Understanding Age-Related Macular Degeneration

age related macular degeneration

What is age related macular degeneration (AMD)?

Age related macular degeneration (AMD) is a problem with the retina of your eye. It occurs when the macula, a portion of the retina is impaired. The retina is the back of your eye’s light-sensing nerve tissue. Age-related macular degeneration is the name given to the disease since it occurs as people age. It seldom results in blindness, but it can cause serious vision complications.

What are the types of age related macular degeneration?

Genetic Test - Type of Age-Related Macular Degeneration (AMD)
Genetic Test – Type of Age-Related Macular Degeneration (AMD)

What are the risk factors?

AMD primarily affects adults over the age of 60. Age, family history of AMD, and smoking are all key risk factors for AMD. Polypoidal Choroidal Vasculopathy (PCV) is a kind of AMD that primarily affects Asian people. There are usually no indications of dry AMD in either eye in PCV, and the patient can have rapid vision loss due to macular bleeding.

What are the symptoms of age related macular degeneration?

You may not notice any symptoms of macular degeneration at first. It is possible that it won’t be diagnosed until it worsens or affects both eyes.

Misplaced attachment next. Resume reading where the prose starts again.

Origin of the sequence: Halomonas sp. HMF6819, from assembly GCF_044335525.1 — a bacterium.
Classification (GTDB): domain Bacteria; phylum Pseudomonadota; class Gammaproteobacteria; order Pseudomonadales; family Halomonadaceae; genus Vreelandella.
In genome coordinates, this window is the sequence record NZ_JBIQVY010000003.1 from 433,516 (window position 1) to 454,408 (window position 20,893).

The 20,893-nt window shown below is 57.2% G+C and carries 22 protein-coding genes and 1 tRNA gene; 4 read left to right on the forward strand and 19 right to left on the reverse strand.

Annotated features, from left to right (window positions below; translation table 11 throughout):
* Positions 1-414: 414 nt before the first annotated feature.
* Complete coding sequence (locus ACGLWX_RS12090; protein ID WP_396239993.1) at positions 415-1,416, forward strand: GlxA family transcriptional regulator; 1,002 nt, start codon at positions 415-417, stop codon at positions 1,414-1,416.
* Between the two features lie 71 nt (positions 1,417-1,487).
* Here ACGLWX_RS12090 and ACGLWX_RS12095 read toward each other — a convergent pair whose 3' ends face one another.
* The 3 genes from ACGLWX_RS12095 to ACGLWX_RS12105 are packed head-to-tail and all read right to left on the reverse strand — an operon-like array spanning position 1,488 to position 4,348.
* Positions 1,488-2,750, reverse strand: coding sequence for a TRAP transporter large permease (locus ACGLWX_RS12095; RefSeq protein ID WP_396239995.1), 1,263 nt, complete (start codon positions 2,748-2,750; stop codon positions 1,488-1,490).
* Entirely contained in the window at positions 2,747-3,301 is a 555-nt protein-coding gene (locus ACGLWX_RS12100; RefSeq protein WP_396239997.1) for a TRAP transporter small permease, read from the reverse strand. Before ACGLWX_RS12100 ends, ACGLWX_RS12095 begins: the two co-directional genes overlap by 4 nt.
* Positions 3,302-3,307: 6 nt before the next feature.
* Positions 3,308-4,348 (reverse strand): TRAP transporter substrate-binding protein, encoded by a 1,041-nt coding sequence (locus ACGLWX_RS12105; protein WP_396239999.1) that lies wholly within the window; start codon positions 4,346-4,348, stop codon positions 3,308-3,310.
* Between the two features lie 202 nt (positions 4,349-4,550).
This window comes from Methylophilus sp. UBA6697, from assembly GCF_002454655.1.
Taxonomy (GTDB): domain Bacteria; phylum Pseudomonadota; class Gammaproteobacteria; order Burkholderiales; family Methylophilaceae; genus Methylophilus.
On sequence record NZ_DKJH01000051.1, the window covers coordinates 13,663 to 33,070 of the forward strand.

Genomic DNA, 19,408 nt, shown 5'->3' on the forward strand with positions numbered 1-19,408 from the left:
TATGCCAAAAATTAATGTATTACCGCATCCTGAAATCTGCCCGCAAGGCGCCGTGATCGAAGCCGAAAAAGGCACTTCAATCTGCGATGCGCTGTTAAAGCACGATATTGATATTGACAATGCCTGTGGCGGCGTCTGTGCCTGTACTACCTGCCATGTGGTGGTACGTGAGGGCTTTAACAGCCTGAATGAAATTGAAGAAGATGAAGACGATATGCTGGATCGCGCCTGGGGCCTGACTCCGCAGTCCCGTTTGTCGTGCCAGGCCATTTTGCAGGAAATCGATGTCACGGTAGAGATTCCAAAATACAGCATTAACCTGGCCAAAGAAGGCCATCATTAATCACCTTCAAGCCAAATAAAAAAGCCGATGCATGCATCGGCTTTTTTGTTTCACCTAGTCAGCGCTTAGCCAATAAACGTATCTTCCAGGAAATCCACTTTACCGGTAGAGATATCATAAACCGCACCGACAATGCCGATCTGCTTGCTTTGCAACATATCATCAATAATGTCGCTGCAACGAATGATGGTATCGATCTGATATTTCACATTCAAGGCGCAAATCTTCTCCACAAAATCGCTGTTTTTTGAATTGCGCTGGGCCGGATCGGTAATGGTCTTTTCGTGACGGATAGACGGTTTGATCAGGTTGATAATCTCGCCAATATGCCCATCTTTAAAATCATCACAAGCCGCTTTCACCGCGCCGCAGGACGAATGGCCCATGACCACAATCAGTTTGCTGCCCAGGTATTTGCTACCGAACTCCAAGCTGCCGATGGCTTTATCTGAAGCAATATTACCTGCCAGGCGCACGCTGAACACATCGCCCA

1. Visual field obstruction: The “visual field” refers to the vast range of vision that a healthy eye can see. The centre of a person’s visual field may become blurred, distorted, or lost as AMD develops. Reading, driving, watching TV, and recognizing faces will all be affected.
  2. Contrast sensitivity: Textures and small changes in the environment become more difficult to notice. It can be risky and lead to an increased risk of falling if you lose your ability to perceive tiny contrasts and textures in pavements or steps. When two colours of similar hues are placed side by side, it may be difficult to tell them apart.
  3. Intolerance to changes in light intensity: When driving or strolling after sunset, or when changing from a brightly lit room to a less lit one, your eyes may find it difficult to adjust. The condition can be aggravated by glare. A bright shaft of sunshine streaming in through a window, for example, may “blackout” everything outside the glare.
  4. For reading, cooking, and other day-to-day tasks, you may discover that brighter lights are required.
  5. Walking becomes more difficult when you can’t gauge distances correctly, which might lead to missteps and falls.

How is age-related macular degeneration diagnosed?

Because AMD rarely causes symptoms in its early stages, annual eye exams are critical for recognizing the disease and initiating therapies at the most beneficial time. During an eye exam, your eye doctor examines the retina and macula for changes. One or more of the following tests may be administered to you:


Amsler grid test:

An Amsler grid consists of straight lines with a huge central dot. Your healthcare professional may ask you to identify grid lines or parts that are fuzzy, wavy, or broken. If you notice a lot of distortion, it could be a sign that you have AMD or that the condition is progressing. This visual field test can be used at home to keep track of your eyesight.